The Honbike Uni4 | Long Range Belt Drive Electric Commuter Bike is the first bike that arrived with most of the parts assembled. Even the seat and the handlebar were attached. I just had to attach the front fender, front wheel, and pedals and charge it up. The following photos provide some snapshots of my assembly process:
This Honbike Uni4 | Long Range Belt Drive Electric Commuter Bike is really fun to ride and I can see anyone using it as a daily commute bike. While I would have preferred it if the frame was a bit bigger, it rides well and is comfortable to ride. I weigh around 225 lbs and I was able to get it up to 20mph with just a little effort and e-power. I am very sure that I can go faster, but it is still very cold in NY and that was enough for me. The unique design does get attention, and once that belt holds up, it seems like the bike will be close to zero maintenance for a very long time. All of the e-functions work well. Here is a quick video of my friend taking the bike for a spin:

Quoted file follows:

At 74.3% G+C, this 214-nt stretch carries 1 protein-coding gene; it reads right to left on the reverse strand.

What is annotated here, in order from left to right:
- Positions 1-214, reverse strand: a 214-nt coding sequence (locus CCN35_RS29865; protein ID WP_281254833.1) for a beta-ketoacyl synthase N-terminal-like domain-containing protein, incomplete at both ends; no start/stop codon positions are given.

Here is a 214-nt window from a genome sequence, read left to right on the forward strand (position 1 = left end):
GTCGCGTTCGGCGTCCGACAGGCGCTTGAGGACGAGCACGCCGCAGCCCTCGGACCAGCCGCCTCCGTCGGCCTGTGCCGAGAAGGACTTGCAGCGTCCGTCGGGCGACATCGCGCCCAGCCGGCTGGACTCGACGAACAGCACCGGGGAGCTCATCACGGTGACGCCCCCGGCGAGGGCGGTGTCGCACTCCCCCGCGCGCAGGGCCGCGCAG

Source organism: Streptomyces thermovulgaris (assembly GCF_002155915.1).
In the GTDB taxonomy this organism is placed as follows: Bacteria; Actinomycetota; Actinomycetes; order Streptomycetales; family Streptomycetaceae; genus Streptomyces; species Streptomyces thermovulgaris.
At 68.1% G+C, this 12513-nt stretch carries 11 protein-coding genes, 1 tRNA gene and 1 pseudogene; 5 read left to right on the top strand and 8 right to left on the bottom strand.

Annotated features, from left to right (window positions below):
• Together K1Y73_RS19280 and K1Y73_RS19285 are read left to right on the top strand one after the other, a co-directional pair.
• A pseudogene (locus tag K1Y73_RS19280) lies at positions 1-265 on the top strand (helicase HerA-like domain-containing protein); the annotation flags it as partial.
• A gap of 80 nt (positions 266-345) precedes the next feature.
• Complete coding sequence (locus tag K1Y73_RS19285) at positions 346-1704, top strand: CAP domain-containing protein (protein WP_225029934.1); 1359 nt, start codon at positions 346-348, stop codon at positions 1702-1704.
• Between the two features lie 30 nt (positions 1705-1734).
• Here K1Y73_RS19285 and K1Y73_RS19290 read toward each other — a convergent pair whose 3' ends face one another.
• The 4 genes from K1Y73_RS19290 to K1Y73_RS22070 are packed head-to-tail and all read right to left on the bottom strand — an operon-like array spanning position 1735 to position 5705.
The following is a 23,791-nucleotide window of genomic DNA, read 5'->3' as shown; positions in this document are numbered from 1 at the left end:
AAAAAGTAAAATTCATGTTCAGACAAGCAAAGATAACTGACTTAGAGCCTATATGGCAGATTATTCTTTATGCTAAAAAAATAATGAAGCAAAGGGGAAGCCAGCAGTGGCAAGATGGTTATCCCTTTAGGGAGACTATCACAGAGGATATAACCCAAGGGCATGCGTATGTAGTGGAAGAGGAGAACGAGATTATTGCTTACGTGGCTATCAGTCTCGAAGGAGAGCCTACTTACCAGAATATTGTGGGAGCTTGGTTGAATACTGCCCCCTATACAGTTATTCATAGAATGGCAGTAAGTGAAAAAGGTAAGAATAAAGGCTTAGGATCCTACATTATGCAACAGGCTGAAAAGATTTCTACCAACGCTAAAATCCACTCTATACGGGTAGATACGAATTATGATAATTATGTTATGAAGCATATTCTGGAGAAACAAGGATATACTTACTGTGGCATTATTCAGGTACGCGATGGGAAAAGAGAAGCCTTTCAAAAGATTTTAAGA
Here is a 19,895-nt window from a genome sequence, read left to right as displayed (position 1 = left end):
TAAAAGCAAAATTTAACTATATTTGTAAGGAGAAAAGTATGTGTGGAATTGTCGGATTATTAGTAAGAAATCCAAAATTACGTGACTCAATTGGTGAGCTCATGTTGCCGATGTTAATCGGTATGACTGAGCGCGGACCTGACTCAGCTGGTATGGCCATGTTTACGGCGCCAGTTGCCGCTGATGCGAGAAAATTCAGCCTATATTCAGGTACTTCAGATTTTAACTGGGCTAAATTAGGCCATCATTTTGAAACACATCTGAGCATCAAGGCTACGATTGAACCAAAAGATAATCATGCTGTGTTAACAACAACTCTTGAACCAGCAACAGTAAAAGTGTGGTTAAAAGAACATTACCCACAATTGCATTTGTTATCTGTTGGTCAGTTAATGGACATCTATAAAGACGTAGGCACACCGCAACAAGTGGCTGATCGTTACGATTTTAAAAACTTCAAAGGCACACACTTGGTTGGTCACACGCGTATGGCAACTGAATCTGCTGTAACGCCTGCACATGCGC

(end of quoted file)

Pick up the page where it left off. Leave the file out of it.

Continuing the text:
What I like
- The bike is well-built and lighter than others that I have tested
- The simple and clean design
- It arrives mostly assembled
- It is easy to assemble
- The interesting belt drive as opposed to a chain
- It rides nicely and feels good when riding
- The hidden cables
- The Mag wheels
What I’d change
- Not everyone likes the unconventional design and look
- The center bar that is not straight can be a distraction
- Will there be an easy replacement available for the belt
- The frame is somewhat small for an adult bike
The Honbike Uni4 | Long Range Belt Drive Electric Commuter Bike is unique both in design and just how it looks. Its use of a belt instead of a chain is a first for me, but I must say that the ride is very smooth and if the belt holds up I might actually prefer it to a chain. The crossbar is slanted because of the design and if I look down when I am riding it seems to cause me some disorientation. Also, the frame is much smaller than it looks in the photos. Nevertheless, I think it is a very nice bike both for commuting and for the casual road rider and will likely last a long time and provide a continuously good riding experience.
Honbike had some comments about the review that they wanted to share: